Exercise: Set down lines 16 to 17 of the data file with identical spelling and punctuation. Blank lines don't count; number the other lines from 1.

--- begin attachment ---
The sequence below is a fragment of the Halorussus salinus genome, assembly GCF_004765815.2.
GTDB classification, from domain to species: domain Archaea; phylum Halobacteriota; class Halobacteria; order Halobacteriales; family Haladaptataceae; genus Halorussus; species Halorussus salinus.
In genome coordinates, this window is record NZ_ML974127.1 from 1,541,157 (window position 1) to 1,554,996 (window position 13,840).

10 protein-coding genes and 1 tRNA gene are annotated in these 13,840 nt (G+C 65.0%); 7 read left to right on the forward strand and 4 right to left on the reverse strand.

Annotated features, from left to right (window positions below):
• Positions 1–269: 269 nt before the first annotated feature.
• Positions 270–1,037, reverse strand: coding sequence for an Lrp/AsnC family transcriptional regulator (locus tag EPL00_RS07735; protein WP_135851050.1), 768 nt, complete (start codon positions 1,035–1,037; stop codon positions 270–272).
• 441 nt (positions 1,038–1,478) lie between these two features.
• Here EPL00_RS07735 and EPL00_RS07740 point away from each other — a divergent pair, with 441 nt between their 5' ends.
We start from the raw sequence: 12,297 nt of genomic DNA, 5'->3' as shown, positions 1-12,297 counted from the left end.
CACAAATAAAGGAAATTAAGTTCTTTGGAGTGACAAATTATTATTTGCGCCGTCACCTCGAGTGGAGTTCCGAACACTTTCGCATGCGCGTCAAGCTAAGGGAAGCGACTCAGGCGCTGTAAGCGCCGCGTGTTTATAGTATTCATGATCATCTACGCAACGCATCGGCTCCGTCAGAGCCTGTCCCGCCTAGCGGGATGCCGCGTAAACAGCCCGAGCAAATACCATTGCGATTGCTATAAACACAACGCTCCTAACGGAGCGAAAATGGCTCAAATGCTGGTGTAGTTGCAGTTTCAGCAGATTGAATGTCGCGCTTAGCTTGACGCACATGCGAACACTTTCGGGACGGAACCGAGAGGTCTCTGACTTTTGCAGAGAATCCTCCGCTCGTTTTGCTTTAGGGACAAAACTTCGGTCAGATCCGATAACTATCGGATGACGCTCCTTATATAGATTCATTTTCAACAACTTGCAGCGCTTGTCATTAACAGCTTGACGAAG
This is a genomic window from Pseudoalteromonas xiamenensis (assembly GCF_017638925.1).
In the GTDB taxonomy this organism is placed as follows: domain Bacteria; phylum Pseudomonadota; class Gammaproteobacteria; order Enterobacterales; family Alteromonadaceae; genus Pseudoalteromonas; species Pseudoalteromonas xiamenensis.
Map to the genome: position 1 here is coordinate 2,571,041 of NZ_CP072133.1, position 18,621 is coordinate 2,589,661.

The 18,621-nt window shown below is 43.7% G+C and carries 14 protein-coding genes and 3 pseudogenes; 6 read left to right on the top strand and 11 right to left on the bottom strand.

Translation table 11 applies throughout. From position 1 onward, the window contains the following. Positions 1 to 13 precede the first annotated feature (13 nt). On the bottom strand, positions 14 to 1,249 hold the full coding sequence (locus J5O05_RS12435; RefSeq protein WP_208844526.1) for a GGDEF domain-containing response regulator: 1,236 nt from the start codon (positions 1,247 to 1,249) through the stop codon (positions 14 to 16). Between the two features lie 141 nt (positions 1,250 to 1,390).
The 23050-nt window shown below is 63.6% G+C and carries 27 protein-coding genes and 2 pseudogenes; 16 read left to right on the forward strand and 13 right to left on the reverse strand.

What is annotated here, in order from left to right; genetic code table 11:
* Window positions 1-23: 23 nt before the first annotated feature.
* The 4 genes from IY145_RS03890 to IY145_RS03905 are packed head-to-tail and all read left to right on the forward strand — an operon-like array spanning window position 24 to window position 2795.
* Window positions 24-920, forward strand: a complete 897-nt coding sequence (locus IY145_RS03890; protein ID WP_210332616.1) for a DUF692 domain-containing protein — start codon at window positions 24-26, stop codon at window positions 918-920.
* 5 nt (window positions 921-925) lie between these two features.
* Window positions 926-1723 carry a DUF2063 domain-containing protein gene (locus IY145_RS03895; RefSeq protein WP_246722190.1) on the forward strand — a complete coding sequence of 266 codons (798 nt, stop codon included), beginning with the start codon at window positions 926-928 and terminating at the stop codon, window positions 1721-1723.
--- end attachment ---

Translation table 11 applies throughout. From position 1 onward, the window contains the following. Positions 1 to 13 precede the first annotated feature (13 nt). On the bottom strand, positions 14 to 1,249 hold the full coding sequence (locus J5O05_RS12435; RefSeq protein WP_208844526.1) for a GGDEF domain-containing response regulator: 1,236 nt from the start codon (positions 1,247 to 1,249) through the stop codon (positions 14 to 16). Between the two features lie 141 nt (positions 1,250 to 1,390).
The 23050-nt window shown below is 63.6% G+C and carries 27 protein-coding genes and 2 pseudogenes; 16 read left to right on the forward strand and 13 right to left on the reverse strand.